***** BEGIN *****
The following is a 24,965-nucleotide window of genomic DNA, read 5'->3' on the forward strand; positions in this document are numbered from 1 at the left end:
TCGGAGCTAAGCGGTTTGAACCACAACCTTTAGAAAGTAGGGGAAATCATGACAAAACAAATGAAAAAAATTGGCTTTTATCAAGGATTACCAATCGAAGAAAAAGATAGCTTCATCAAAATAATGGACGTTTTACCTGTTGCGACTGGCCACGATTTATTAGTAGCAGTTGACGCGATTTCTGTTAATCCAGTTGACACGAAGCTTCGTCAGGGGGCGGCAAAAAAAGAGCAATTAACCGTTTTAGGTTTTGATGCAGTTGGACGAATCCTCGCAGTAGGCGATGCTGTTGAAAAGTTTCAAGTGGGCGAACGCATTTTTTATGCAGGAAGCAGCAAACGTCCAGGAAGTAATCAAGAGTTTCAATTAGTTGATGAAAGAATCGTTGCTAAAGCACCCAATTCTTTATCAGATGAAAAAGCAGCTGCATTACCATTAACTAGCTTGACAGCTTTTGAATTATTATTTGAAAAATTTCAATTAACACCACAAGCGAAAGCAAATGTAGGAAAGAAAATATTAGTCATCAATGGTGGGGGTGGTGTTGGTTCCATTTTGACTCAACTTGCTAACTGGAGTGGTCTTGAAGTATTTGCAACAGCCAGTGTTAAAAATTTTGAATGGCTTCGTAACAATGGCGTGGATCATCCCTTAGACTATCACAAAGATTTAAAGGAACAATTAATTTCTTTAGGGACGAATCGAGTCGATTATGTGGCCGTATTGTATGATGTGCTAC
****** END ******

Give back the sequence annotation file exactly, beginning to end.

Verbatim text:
The following is a 24,965-nucleotide window of genomic DNA, read 5'->3' on the forward strand; positions in this document are numbered from 1 at the left end:
TCGGAGCTAAGCGGTTTGAACCACAACCTTTAGAAAGTAGGGGAAATCATGACAAAACAAATGAAAAAAATTGGCTTTTATCAAGGATTACCAATCGAAGAAAAAGATAGCTTCATCAAAATAATGGACGTTTTACCTGTTGCGACTGGCCACGATTTATTAGTAGCAGTTGACGCGATTTCTGTTAATCCAGTTGACACGAAGCTTCGTCAGGGGGCGGCAAAAAAAGAGCAATTAACCGTTTTAGGTTTTGATGCAGTTGGACGAATCCTCGCAGTAGGCGATGCTGTTGAAAAGTTTCAAGTGGGCGAACGCATTTTTTATGCAGGAAGCAGCAAACGTCCAGGAAGTAATCAAGAGTTTCAATTAGTTGATGAAAGAATCGTTGCTAAAGCACCCAATTCTTTATCAGATGAAAAAGCAGCTGCATTACCATTAACTAGCTTGACAGCTTTTGAATTATTATTTGAAAAATTTCAATTAACACCACAAGCGAAAGCAAATGTAGGAAAGAAAATATTAGTCATCAATGGTGGGGGTGGTGTTGGTTCCATTTTGACTCAACTTGCTAACTGGAGTGGTCTTGAAGTATTTGCAACAGCCAGTGTTAAAAATTTTGAATGGCTTCGTAACAATGGCGTGGATCATCCCTTAGACTATCACAAAGATTTAAAGGAACAATTAATTTCTTTAGGGACGAATCGAGTCGATTATGTGGCCGTATTGTATGATGTGCTAC